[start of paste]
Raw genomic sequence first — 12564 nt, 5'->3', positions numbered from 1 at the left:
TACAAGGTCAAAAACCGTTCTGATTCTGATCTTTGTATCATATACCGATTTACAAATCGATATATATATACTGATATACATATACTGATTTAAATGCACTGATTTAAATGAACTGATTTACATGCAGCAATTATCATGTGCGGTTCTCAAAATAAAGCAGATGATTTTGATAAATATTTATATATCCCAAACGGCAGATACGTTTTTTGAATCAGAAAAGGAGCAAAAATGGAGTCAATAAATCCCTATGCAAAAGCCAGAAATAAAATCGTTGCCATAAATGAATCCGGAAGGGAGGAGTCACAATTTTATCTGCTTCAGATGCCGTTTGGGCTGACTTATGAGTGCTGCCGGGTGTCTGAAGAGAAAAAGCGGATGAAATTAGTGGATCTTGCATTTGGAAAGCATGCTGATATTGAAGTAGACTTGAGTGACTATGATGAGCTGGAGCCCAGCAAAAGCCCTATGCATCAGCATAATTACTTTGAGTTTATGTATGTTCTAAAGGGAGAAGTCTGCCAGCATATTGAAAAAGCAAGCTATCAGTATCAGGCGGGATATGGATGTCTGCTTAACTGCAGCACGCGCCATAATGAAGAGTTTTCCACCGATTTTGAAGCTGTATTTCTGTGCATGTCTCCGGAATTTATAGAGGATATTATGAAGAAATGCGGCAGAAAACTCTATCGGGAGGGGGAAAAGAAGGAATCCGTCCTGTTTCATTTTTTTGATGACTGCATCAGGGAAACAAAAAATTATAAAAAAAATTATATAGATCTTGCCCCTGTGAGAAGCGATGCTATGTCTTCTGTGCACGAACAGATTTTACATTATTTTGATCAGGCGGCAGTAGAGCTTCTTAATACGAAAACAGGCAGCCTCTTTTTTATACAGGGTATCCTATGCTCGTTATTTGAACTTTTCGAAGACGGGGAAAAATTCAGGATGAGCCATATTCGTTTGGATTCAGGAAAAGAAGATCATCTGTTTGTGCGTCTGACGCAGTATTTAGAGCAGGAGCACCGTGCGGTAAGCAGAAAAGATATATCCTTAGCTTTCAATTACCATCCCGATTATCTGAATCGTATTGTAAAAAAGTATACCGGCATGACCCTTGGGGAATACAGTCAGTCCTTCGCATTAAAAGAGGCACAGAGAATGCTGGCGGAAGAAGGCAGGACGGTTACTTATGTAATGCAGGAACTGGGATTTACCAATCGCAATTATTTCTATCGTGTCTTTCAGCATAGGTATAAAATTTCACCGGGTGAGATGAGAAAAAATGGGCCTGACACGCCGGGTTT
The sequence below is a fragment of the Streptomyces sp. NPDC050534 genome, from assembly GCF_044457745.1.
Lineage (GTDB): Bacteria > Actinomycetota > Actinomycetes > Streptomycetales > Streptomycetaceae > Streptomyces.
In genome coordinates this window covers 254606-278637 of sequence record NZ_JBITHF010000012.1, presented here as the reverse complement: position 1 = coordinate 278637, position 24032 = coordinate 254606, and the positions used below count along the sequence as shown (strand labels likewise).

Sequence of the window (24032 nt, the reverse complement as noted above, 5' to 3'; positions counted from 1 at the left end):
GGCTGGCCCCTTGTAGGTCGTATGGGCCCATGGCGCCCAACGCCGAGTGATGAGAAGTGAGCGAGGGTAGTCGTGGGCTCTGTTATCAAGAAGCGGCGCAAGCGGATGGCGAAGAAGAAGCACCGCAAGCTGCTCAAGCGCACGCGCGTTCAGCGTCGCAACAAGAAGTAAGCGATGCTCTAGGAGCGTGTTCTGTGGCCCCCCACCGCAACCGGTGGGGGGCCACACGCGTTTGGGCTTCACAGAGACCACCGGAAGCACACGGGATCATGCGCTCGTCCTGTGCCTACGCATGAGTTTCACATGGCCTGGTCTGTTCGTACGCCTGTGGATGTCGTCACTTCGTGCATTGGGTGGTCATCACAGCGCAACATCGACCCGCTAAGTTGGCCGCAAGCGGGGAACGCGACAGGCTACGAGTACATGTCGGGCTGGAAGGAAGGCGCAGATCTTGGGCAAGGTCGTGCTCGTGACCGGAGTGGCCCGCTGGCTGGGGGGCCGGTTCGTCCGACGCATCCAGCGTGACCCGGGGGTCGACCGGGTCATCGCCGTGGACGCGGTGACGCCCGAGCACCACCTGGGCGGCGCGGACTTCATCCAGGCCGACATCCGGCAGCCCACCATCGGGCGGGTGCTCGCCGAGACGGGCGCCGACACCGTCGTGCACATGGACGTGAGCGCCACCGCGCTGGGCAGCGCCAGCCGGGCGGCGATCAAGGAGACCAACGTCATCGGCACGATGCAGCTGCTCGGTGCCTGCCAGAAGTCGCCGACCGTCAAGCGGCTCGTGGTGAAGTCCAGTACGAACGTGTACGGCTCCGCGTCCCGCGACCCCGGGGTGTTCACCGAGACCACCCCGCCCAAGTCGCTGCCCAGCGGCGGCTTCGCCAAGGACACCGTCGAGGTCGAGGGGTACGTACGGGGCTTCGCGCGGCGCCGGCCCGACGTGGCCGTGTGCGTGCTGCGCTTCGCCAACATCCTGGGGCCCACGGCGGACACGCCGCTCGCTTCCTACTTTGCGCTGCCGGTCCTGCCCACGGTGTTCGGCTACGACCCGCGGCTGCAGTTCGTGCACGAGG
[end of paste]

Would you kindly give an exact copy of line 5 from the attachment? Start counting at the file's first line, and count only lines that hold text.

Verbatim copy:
In genome coordinates this window covers 254606-278637 of sequence record NZ_JBITHF010000012.1, presented here as the reverse complement: position 1 = coordinate 278637, position 24032 = coordinate 254606, and the positions used below count along the sequence as shown (strand labels likewise).